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Teredo tunneling

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In computer networking, Teredo is a transition technology that gives full IPv6 connectivity for IPv6-capable hosts that are on the IPv4 Internet but have no native connection to an IPv6 network. Unlike similar protocols such as 6to4, it can perform its function even from behind network address translation (NAT) devices such as home routers.

Teredo operates using a platform independent tunneling protocol that provides IPv6 (Internet Protocol version 6) connectivity by encapsulating IPv6 datagram packets within IPv4 User Datagram Protocol (UDP) packets. Teredo routes these datagrams on the IPv4 Internet and through NAT devices. Teredo nodes elsewhere on the IPv6 network (called Teredo relays) receive the packets, un-encapsulate them, and pass them on.

Teredo is a temporary measure. In the long term, all IPv6 hosts should use native IPv6 connectivity. Teredo should be disabled when native IPv6 connectivity becomes available. Christian Huitema developed Teredo at Microsoft, and the IETF standardized it as RFC 4380. The Teredo server listens on UDP port 3544.


For 6to4, the most common IPv6 over IPv4 tunneling protocol, requires that the tunnel endpoint have a public IPv4 address. However, many hosts currently attach to the IPv4 Internet through one or several NAT devices, usually because of IPv4 address shortage. In such a situation, the only available public IPv4 address is assigned to the NAT device, and the 6to4 tunnel endpoint must be implemented on the NAT device itself. The problem is that many NAT devices currently deployed cannot be upgraded to implement 6to4, for technical or economic reasons.

Teredo alleviates this problem by encapsulating IPv6 packets within UDP/IPv4 datagrams, which most NATs can forward properly. Thus, IPv6-aware hosts behind NATs can serve as Teredo tunnel endpoints even when they don't have a dedicated public IPv4 address. In effect, a host that implements Teredo can gain IPv6 connectivity with no cooperation from the local network environment.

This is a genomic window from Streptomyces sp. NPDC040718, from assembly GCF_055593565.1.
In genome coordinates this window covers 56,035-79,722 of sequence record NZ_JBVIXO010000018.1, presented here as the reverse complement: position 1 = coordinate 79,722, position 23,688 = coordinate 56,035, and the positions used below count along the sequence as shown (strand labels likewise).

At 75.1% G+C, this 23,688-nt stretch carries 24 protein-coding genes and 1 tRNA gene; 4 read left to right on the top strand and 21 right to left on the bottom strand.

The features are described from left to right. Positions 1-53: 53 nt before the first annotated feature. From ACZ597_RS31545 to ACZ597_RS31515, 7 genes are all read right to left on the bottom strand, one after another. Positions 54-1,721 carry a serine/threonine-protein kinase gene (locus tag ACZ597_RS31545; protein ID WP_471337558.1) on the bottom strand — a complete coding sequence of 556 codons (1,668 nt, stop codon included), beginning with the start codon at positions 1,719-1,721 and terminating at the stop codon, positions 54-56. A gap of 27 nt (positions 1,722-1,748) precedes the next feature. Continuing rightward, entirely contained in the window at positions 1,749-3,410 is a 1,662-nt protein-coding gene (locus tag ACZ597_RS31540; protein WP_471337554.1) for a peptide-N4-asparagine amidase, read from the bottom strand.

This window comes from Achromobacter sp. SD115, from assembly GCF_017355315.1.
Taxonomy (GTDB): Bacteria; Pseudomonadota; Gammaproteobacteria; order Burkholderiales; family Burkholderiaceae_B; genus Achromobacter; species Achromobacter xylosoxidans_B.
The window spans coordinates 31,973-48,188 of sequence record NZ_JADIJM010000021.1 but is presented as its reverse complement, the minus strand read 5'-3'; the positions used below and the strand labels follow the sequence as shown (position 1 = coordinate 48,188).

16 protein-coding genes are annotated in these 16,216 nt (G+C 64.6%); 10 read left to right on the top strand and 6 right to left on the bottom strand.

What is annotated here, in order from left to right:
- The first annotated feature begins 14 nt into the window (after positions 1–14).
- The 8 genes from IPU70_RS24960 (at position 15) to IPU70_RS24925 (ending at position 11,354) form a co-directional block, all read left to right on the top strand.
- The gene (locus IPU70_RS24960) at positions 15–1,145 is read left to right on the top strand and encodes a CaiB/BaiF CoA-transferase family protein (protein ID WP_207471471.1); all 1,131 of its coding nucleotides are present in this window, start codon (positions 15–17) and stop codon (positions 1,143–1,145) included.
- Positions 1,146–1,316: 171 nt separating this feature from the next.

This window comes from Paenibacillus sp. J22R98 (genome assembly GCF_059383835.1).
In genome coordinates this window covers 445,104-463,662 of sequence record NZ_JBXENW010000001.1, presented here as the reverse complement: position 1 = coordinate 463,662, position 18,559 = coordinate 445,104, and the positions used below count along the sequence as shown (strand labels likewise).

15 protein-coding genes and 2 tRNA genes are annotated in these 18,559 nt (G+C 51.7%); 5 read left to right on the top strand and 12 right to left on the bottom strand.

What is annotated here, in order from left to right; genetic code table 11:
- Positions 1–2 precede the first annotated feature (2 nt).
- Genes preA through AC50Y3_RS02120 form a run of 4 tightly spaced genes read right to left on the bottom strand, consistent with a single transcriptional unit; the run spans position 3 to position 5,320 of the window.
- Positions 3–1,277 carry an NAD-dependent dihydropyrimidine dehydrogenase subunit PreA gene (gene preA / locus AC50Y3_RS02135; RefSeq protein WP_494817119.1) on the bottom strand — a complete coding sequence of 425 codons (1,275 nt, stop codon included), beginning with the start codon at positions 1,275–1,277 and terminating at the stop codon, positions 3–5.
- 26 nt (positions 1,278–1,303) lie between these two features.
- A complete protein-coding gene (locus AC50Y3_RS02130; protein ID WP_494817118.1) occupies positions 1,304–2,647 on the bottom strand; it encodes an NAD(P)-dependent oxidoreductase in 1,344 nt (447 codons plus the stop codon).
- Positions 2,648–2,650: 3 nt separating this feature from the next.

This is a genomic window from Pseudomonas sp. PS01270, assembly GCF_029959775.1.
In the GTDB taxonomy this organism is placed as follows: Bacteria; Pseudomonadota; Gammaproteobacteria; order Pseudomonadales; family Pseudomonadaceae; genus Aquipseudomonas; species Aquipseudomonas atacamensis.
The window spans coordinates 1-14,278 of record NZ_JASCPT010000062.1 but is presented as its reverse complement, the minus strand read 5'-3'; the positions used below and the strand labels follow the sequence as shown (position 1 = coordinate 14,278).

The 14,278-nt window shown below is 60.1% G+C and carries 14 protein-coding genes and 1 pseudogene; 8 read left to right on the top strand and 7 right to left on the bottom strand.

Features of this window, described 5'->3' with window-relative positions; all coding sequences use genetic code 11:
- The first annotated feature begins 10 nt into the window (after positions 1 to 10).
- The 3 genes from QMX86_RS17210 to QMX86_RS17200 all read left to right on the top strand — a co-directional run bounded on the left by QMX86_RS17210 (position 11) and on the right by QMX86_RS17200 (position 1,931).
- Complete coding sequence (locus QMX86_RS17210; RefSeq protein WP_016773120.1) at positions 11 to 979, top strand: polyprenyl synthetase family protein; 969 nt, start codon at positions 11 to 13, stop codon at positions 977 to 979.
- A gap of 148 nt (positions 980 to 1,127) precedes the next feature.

In the long term, all IPv6 hosts should use native IPv6 connectivity. The temporary Teredo protocol includes provisions for a sunset procedure: Teredo implementation should provide a way to stop using Teredo connectivity when IPv6 matures and connectivity becomes available using a less brittle mechanism. As of IETF89[clarification needed], Microsoft plans to deactivate their Teredo servers for Windows clients in the first half of 2014[needs update] (exact date TBD), and encourage the deactivation of publicly operated Teredo relays.


The Teredo protocol performs several functions:

  1. Diagnoses UDP over IPv4 (UDPv4) connectivity and discovers the kind of NAT present (using a simplified replacement to the STUN protocol)
  2. Assigns a globally routable unique IPv6 address to each host using it
  3. Encapsulates IPv6 packets inside UDPv4 datagrams for transmission over an IPv4 network (this includes NAT traversal)
  4. Routes traffic between Teredo hosts and native (or otherwise non-Teredo) IPv6 hosts

Node types[edit]

Teredo defines several different kinds of nodes:[1]

Teredo client
A host that has IPv4 connectivity to the Internet from behind a NAT and uses the Teredo tunneling protocol to access the IPv6 Internet. Teredo clients are assigned an IPv6 address that starts with the Teredo prefix (2001::/32).[2]
Teredo server
A well-known host used for initial configuration of a Teredo tunnel. A Teredo server never forwards any traffic for the client (apart from IPv6 pings), and has therefore modest bandwidth requirements (a few hundred bits per second per client at most),[citation needed] which means a single server can support many clients. Additionally, a Teredo server can be implemented in a fully stateless manner, thus using the same amount of memory regardless of how many clients it supports.
Teredo relay
The remote end of a Teredo tunnel. A Teredo relay must forward all of the data on behalf of the Teredo clients it serves, with the exception of direct Teredo client to Teredo client exchanges. Therefore, a relay requires a lot of bandwidth and can only support a limited number of simultaneous clients. Each Teredo relay serves a range of IPv6 hosts (e.g. a single campus or company, an ISP or a whole operator network, or even the whole IPv6 Internet); it forwards traffic between any Teredo clients and any host within said range.
Teredo host-specific relay
A Teredo relay whose range of service is limited to the very host it runs on. As such, it has no particular bandwidth or routing requirements. A computer with a host-specific relay uses Teredo to communicate with Teredo clients, but sticks to its main IPv6 connectivity provider to reach the rest of the IPv6 Internet.

IPv6 addressing[edit]

Each Teredo client is assigned a public IPv6 address, which is constructed as follows (the higher order bit is numbered 0):

  • Bits 0 to 31 hold the Teredo prefix (2001::/32).
  • Bits 32 to 63 embed the primary IPv4 address of the Teredo server that is used.